Evening severe storms greet our arrival in the Plains

After 2 hard days of driving we arrived in North Platte, Neb., late Tuesday. The day’s storms were farther west,  yet, but did blow over us late in the evening with striated shelf clouds, frequent lightning and 60-mph wind gusts propelling dust across the parking lots outside our hotel. It looks like very similar supercells — produced largely by upslope flow against the higher terrain of the High Plains/Rockies and then spun by strong winds aloft changing direction and/or speed with height — are likely over the next 3 days in this same general region, perhaps sinking southward with time.

We hope to have more photos posted in days to come.

– Kevin Myatt

Hokie Storm Chase 2014 begins …

The 2014 Hokie Storm Chase is scheduled to leave Blacksburg about 9 a.m. on Sunday morning.

The weather pattern we face headed to the Plains will likely produce some periods of severe storms on a regional basis, but is unlikely to produce a widespread tornado outbreak. That’s just fine. We’re looking for one special supercell in open terrain — hopefully on more than one day. The farther we are from major central U.S. cities, the better, especially considering the storms on both of our 2013 trips continually passing through the Oklahoma City and Wichita metro areas. We don’t have to see a tornado to be successful … but we’ll do all we can to forecast where one might occur and be there ahead of time … hopefully where it’s doing nothing but swirling dust and tumbleweed.

I’ll update more on the trip from the Plains states. Meanwhile, wave at us if you see our 3 antenna-laden vans rolling west Sunday morning.

– Kevin Myatt

Six weeks…and counting

txstormMay 2013, west of Denton TX.

Signs of severe season awakening have begun, and the Gulf of Mexico opened her doors as moisture streamed northbound on April 3 for a decent outbreak of severe storms stretching from Texas to Illinois.   Incidentally, this marks the anniversary of the 1974 Superoutbreak, which devastated portions of the country some 40 years ago.  Many lessons were learned that day, from the science and understanding of tornadoes, to the impacts and awareness of populations affected.  Six weeks, and we are underway.  It will be here before you know it.   -Dave

2014 Trip Meeting: Tuesday, Feb. 25 at 7:00pm in 102 Major Williams!

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NOTE THE LOCATION CHANGE!

We will have a meeting on the 2014 trip details, as well as the status of alternate crew members on Tuesday evening at 7:00pm in 102 Major Williams.  The meeting should last less than 1 hour.  We will cover expectations, what a typical day is like on the road, and departure-return details.  If you cannot make the meeting, make sure you send me a note via e-mail.  (carrolld@vt.edu)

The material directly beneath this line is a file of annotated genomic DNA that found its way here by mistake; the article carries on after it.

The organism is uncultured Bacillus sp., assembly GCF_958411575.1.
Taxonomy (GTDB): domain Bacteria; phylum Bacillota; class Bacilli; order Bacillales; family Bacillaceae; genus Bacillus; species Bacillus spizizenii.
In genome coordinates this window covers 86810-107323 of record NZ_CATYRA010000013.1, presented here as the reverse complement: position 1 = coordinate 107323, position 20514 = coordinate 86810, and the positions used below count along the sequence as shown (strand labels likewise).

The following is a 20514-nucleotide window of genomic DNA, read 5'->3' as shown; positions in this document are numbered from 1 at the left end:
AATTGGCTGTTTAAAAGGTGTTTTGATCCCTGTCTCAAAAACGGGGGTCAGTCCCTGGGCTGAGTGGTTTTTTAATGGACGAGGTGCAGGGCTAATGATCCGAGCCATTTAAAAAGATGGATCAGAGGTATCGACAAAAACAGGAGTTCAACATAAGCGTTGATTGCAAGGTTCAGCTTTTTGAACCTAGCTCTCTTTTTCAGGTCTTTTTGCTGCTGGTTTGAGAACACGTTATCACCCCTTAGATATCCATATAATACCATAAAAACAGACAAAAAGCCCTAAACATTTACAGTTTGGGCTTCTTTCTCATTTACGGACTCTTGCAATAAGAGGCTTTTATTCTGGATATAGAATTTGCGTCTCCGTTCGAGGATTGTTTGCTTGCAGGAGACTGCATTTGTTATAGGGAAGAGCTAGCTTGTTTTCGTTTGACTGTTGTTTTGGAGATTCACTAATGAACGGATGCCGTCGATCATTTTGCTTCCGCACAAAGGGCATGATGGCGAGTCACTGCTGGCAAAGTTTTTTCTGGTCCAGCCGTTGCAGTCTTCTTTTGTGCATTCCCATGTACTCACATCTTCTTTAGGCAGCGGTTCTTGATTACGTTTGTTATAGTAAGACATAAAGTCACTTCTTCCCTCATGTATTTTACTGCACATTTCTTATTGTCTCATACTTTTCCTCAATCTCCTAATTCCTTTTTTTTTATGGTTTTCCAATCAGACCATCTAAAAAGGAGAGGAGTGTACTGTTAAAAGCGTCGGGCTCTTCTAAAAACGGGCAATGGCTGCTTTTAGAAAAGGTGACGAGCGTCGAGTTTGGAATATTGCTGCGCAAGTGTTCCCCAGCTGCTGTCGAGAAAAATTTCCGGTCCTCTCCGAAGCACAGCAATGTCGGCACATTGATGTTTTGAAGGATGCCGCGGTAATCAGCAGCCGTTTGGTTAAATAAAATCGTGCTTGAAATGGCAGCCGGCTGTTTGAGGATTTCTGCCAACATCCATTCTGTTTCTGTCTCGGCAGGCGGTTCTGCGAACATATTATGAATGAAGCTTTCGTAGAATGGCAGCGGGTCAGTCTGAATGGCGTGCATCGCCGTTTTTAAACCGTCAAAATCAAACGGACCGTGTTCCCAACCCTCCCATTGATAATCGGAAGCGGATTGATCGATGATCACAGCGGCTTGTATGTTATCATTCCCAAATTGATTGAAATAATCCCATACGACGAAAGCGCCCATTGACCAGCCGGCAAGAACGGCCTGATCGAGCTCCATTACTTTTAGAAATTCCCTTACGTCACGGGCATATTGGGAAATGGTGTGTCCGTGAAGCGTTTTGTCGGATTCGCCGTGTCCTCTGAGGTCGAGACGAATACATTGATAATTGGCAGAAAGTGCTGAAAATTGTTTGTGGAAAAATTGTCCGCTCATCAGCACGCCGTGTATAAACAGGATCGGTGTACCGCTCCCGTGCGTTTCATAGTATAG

From this point on, time will fly toward departure.

-Dave

The 2014 Virginia Tech Severe Storm Field Course

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If you are interested in joining the crew in the Great Plains for 2014, please read the information below and on the application very carefully!

The 2013 severe weather season took a toll on researchers and weather enthusiasts in pursuit of storms in the field.  High-profile events and tragic loss of life are still seemingly fresh memories from being on the road in 2013 as we were there during that time.  For us, our emphasis on safety and education will continue unabated. and once again we will roll westward in search of severe storms.

You will find the updated application and trip information in the attachment below.  If you are considering applying for a position with the 2014 chase crew, please keep these things in mind:

a) This trip is NOT for everyone…only those with a true passion for severe thunderstorms and tornadoes should apply.  It is a long and arduous journey, and if you are not committed to the study of severe storms, then you may well feel as if YOU should be “committed” by trip’s end!

b) Keep in mind the nature of the trip:  it is an academic exercise…not a vacation.  Every crew member will serve various duties on the trip, and full cooperation is not only desirable, it is mandatory.  When entering a severe weather set-up, everyone must be “dialed in” for efficiency as well as for the safety of the entire crew.